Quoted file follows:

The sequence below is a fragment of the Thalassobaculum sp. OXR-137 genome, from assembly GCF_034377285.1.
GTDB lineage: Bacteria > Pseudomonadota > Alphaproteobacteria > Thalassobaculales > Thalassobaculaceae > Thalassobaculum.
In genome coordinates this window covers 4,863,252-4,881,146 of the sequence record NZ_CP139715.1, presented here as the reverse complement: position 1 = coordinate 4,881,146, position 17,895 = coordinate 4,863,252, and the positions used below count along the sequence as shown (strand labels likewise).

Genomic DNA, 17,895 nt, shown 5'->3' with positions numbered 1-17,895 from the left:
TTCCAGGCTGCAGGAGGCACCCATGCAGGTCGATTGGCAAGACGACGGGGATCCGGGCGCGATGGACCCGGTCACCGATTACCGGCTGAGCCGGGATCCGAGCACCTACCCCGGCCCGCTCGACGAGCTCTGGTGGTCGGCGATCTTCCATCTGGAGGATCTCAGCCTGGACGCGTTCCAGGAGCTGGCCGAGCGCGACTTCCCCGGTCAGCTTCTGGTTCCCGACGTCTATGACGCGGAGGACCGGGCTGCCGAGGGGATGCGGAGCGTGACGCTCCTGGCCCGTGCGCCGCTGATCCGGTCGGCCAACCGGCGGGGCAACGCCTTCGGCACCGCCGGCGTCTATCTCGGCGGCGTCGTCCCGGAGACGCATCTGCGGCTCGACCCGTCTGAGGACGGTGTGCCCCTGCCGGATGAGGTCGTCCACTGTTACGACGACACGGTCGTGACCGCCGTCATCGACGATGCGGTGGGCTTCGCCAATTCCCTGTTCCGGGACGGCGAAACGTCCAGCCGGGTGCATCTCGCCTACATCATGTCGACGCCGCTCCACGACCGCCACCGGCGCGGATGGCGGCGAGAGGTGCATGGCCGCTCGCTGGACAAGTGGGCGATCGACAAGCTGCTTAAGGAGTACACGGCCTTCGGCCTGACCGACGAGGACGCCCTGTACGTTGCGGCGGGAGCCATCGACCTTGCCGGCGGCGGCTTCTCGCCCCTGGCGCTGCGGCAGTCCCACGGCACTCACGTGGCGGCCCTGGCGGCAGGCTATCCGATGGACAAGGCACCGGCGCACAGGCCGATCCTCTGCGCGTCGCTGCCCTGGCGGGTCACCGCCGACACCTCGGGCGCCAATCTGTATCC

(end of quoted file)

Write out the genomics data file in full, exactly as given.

The sequence below is a fragment of the Thalassobaculum sp. OXR-137 genome, from assembly GCF_034377285.1.
GTDB lineage: Bacteria > Pseudomonadota > Alphaproteobacteria > Thalassobaculales > Thalassobaculaceae > Thalassobaculum.
In genome coordinates this window covers 4,863,252-4,881,146 of the sequence record NZ_CP139715.1, presented here as the reverse complement: position 1 = coordinate 4,881,146, position 17,895 = coordinate 4,863,252, and the positions used below count along the sequence as shown (strand labels likewise).

Genomic DNA, 17,895 nt, shown 5'->3' with positions numbered 1-17,895 from the left:
TTCCAGGCTGCAGGAGGCACCCATGCAGGTCGATTGGCAAGACGACGGGGATCCGGGCGCGATGGACCCGGTCACCGATTACCGGCTGAGCCGGGATCCGAGCACCTACCCCGGCCCGCTCGACGAGCTCTGGTGGTCGGCGATCTTCCATCTGGAGGATCTCAGCCTGGACGCGTTCCAGGAGCTGGCCGAGCGCGACTTCCCCGGTCAGCTTCTGGTTCCCGACGTCTATGACGCGGAGGACCGGGCTGCCGAGGGGATGCGGAGCGTGACGCTCCTGGCCCGTGCGCCGCTGATCCGGTCGGCCAACCGGCGGGGCAACGCCTTCGGCACCGCCGGCGTCTATCTCGGCGGCGTCGTCCCGGAGACGCATCTGCGGCTCGACCCGTCTGAGGACGGTGTGCCCCTGCCGGATGAGGTCGTCCACTGTTACGACGACACGGTCGTGACCGCCGTCATCGACGATGCGGTGGGCTTCGCCAATTCCCTGTTCCGGGACGGCGAAACGTCCAGCCGGGTGCATCTCGCCTACATCATGTCGACGCCGCTCCACGACCGCCACCGGCGCGGATGGCGGCGAGAGGTGCATGGCCGCTCGCTGGACAAGTGGGCGATCGACAAGCTGCTTAAGGAGTACACGGCCTTCGGCCTGACCGACGAGGACGCCCTGTACGTTGCGGCGGGAGCCATCGACCTTGCCGGCGGCGGCTTCTCGCCCCTGGCGCTGCGGCAGTCCCACGGCACTCACGTGGCGGCCCTGGCGGCAGGCTATCCGATGGACAAGGCACCGGCGCACAGGCCGATCCTCTGCGCGTCGCTGCCCTGGCGGGTCACCGCCGACACCTCGGGCGCCAATCTGTATCC